Close to Costa Teguise, we spoke to Virginia Ridruejo from the Active Scuba Divers centre. Originally from Seville, she is passionate about underwater excursions to places teeming with life, which for her is one of the main attractions of the Underwater Atlantic Museum. “Going past the wall, you find yourself in a place full of life. You dive in and see hundreds of fish swimming around, from big barracudas and John Dorys, to parrot fish and dentex fish that form huge shoals, as well as stingrays…”
She tells us that over time the sculptures by Jason deCaires “have filled with life from algae” and the fauna has multiplied in the reef created by the CACT Lanzarote initiative.
In terms of the dives, she explains that she recently dived with a group of nine highly qualified divers, but that “it isn’t usually like that, it is usually much fewer people”. And the divers are usually beginners.
The training courses at Active Scuba Divers usually end with a visit to the museum based at Playa Blanca. “Many people come to us asking about the Atlantic Museum which prompts them to try diving as it is truly beautiful”.
Virginia also gave us her view on how the site has evolved. “A year ago it was nice and very pretty as it was a dive to an underwater museum, something completely new of course. But now it isn’t just a dive to a museum, but to a museum full of life which is very beautiful”, she told us.
In this tourist initiative with environmental benefits, flora has naturally grown onto the sculptures. However, some people in the sector have stated that they would like the figures to be cleaned in order to maintain their silhouette.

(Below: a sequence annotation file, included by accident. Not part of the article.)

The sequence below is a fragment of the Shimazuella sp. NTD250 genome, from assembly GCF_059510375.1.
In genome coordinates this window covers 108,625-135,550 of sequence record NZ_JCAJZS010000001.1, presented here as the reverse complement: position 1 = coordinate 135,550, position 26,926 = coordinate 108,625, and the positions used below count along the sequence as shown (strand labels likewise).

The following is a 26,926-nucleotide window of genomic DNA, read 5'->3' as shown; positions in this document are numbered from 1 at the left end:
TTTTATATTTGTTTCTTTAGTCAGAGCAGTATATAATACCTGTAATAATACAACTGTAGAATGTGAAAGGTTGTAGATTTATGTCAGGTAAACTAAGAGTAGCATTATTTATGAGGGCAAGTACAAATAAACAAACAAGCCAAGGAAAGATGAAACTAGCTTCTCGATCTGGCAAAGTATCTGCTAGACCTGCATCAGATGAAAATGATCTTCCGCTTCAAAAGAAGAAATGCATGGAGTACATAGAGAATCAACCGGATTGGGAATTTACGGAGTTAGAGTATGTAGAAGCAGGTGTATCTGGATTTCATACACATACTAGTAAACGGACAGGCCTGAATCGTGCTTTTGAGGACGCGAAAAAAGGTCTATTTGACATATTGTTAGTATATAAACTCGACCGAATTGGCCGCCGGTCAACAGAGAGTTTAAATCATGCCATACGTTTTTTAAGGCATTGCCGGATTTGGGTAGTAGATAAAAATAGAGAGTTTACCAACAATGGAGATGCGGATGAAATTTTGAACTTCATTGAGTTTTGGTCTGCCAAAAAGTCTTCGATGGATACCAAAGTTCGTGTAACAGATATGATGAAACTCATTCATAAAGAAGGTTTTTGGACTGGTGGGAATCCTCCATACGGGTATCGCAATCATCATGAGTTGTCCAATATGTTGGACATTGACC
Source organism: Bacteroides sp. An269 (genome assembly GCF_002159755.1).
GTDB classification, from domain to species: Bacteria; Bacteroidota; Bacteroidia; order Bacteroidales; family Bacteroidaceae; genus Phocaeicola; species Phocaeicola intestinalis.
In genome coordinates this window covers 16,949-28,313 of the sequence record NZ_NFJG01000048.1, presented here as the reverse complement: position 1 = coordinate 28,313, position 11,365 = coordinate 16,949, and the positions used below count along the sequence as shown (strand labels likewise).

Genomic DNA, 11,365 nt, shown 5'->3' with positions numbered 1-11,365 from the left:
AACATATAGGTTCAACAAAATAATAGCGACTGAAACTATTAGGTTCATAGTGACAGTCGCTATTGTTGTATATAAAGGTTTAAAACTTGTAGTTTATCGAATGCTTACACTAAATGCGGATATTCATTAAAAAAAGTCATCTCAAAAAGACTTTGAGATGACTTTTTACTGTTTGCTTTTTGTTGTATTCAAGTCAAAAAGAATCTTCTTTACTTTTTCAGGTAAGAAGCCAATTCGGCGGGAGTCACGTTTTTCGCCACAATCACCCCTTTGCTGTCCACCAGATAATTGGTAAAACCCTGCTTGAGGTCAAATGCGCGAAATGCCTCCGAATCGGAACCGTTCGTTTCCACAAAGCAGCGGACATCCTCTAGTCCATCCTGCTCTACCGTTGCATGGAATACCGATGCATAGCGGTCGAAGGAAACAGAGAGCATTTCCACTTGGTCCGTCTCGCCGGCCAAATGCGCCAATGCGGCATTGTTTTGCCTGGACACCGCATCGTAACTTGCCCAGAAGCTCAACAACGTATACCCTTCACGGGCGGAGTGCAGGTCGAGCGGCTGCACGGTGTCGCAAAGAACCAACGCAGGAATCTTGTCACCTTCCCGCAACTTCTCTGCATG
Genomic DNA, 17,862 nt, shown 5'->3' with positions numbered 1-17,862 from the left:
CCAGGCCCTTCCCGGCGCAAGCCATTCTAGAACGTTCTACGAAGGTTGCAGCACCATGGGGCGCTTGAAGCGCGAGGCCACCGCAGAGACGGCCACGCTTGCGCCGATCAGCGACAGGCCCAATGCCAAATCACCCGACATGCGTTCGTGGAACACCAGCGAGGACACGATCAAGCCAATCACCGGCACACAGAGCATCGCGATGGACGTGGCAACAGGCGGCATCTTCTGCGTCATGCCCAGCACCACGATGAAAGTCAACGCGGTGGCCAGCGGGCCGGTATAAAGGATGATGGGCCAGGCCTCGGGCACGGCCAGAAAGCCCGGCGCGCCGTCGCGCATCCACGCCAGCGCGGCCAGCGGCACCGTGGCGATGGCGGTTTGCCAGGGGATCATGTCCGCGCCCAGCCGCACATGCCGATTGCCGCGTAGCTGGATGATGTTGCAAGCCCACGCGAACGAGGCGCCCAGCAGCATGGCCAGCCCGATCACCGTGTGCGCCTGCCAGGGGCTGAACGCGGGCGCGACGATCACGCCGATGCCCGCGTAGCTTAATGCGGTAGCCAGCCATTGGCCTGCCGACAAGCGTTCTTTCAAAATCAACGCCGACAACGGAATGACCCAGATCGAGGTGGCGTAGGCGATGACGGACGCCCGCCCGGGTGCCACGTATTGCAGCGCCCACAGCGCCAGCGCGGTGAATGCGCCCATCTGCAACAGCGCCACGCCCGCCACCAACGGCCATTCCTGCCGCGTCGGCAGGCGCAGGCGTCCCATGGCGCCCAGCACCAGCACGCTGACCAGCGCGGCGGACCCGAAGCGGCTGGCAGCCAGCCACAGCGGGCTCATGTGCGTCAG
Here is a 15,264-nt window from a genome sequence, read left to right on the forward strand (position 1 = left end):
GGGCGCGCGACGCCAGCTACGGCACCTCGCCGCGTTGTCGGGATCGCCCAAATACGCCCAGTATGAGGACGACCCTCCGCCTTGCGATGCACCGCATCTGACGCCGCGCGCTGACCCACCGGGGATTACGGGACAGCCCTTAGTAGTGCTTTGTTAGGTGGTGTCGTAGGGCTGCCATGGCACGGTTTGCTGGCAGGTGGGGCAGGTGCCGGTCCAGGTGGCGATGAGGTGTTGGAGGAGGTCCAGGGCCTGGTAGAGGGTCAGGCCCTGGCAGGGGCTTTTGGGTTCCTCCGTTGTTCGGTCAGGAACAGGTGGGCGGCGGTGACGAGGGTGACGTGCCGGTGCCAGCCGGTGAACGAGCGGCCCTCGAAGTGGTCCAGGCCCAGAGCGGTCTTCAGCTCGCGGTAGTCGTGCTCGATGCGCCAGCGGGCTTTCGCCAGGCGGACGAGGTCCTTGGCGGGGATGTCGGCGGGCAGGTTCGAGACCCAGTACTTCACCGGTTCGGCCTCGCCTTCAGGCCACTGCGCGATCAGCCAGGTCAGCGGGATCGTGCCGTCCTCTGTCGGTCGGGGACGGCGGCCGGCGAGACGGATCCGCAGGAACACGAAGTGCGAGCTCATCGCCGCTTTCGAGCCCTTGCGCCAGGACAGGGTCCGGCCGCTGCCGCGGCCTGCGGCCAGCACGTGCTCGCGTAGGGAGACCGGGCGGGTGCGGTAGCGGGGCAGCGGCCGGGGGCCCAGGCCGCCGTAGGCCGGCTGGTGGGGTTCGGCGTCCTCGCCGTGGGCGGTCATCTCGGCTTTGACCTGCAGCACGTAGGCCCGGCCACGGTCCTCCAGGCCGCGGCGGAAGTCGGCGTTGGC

Virginia Ridruejo also explained that there is an official route at the underwater site. “And we all follow it, especially to make sure that you see all the statues”. With the current growth of life she states that “the route has gained so much, I would say, and can be made longer… What happens is that, depending on the experience of the divers, it goes quicker or slower”.
Each centre has a different policy on this as they form their groups differently. For example, Johnny Spure from La Santa Diving told us that for them it isn’t cost-effective to give a monitor to every diver, therefore, dives to this underwater museum are aimed at those with 1 star, a minimum qualification which you can obtain after four days of training.
A question of visibility
The Atlantic Museum has gained visibility across the world. But, as in any museum, being able to actually see the works is pretty important. So we asked them about this. “Usually visibility is good, especially as the bed is sand. We also have to explain to the divers beforehand that kicking close to the bottom picks up the sand, which stops others from seeing clearly”, added Virginia.
Johnny Spure from La Santa diving centre stated that “the conditions are changing, but for us it is just as exciting to visit the space in light or dark, as it offers a different show each time. Even when visibility is bad, you get a different experience. I cannot tell you that one day is better than another”.
All the professionals we spoke to agree on two issues relating to the increasing number of visitors and the amount of business the museum has given people working in Lanzarote. Firstly, the fact that unqualified divers are able to visit the museum has meant that the amount of tourists going diving has increased. And secondly, that Lanzarote was already a well-known destination for diving, but the Atlantic Museum has reaffirmed this on an international scale where divers now come with even greater anticipation to visit this new underwater space.
Finally, here are some figures to conclude with. In 2016, 146,492 tourists dived in Lanzarote, almost 50% more than in 2015. The average visitor who went diving on the island was 43 years old and 75% came from four countries: United Kingdom (43.1%), Germany (11.7%), Ireland (10.6%) and Spain (10.5%).